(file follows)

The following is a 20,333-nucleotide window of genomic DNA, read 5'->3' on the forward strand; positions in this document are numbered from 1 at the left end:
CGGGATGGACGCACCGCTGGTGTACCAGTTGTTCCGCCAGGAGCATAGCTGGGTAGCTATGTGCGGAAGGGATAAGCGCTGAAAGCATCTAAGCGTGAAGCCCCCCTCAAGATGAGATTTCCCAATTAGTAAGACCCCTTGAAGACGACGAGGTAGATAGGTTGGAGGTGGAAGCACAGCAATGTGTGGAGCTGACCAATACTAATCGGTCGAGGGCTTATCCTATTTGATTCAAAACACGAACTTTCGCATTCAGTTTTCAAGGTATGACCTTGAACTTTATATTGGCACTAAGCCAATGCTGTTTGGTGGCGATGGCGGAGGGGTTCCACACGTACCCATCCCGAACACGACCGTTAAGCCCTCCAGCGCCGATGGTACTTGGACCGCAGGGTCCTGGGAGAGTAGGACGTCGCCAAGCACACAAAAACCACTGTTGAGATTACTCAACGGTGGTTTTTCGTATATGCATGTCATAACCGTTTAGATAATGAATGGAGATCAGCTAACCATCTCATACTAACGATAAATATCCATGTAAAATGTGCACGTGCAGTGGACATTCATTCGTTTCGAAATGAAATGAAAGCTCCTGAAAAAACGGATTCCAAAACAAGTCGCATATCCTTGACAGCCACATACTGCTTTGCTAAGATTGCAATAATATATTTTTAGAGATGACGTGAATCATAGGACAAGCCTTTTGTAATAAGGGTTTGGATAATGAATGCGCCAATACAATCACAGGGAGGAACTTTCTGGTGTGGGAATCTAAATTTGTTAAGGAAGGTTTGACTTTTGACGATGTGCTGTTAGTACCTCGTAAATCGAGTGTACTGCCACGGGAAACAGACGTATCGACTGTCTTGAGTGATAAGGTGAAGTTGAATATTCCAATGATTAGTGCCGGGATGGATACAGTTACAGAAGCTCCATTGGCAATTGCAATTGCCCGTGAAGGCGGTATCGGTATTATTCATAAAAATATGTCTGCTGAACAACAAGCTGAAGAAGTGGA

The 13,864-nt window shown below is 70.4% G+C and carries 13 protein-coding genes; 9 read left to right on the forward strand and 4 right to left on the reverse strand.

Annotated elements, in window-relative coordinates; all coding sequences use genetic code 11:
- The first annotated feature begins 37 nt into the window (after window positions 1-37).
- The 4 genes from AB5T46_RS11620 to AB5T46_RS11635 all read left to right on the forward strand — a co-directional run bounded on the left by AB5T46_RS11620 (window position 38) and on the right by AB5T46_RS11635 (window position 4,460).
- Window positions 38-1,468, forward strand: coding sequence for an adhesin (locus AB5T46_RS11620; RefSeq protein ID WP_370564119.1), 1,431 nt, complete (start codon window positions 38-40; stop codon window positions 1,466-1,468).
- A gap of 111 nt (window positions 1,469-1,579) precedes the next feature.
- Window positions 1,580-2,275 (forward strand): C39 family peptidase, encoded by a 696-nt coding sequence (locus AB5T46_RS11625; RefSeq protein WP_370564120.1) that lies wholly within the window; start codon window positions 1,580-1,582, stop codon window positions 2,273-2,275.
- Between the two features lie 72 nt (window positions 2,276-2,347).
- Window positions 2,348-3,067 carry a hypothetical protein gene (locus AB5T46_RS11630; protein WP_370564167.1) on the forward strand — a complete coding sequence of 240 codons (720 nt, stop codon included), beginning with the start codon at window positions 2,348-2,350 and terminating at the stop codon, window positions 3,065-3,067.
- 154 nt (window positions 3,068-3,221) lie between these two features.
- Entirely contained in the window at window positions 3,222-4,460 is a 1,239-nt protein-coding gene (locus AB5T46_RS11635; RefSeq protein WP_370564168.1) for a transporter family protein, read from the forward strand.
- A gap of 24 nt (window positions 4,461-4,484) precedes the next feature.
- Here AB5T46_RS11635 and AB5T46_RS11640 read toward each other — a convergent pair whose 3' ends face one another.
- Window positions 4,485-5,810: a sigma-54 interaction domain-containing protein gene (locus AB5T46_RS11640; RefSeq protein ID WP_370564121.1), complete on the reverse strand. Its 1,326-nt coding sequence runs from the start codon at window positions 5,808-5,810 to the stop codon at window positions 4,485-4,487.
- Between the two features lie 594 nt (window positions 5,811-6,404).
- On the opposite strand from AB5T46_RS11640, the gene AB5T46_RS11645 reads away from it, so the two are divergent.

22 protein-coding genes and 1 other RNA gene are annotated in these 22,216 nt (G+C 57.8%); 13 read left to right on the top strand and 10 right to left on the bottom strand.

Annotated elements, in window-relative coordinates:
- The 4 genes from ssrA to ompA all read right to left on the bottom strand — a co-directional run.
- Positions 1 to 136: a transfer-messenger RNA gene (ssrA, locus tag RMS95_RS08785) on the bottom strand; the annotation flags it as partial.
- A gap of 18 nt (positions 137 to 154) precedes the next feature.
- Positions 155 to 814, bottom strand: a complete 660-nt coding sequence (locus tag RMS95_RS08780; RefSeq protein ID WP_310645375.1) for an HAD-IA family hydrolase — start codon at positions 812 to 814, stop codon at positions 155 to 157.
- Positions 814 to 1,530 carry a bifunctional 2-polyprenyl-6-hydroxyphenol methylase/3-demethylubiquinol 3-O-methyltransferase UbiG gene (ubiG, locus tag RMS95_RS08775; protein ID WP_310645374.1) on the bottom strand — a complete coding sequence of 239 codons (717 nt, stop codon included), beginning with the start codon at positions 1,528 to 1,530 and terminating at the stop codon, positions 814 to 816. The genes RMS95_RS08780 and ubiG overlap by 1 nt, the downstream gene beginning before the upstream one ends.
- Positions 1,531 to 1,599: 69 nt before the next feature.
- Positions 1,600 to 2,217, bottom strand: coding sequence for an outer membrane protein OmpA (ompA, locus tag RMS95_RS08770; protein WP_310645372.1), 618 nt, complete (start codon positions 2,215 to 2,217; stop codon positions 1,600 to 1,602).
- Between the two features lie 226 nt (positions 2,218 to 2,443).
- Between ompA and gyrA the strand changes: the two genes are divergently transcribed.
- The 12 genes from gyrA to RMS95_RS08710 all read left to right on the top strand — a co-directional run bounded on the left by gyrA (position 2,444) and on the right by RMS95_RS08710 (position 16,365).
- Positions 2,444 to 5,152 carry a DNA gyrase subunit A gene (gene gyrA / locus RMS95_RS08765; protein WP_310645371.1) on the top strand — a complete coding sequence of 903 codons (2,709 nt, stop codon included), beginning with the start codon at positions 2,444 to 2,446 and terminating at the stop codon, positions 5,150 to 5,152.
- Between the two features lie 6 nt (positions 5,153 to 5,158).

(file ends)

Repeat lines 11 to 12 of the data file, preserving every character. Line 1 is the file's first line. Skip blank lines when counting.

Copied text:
- Window positions 2,348-3,067 carry a hypothetical protein gene (locus AB5T46_RS11630; protein WP_370564167.1) on the forward strand — a complete coding sequence of 240 codons (720 nt, stop codon included), beginning with the start codon at window positions 2,348-2,350 and terminating at the stop codon, window positions 3,065-3,067.
- 154 nt (window positions 3,068-3,221) lie between these two features.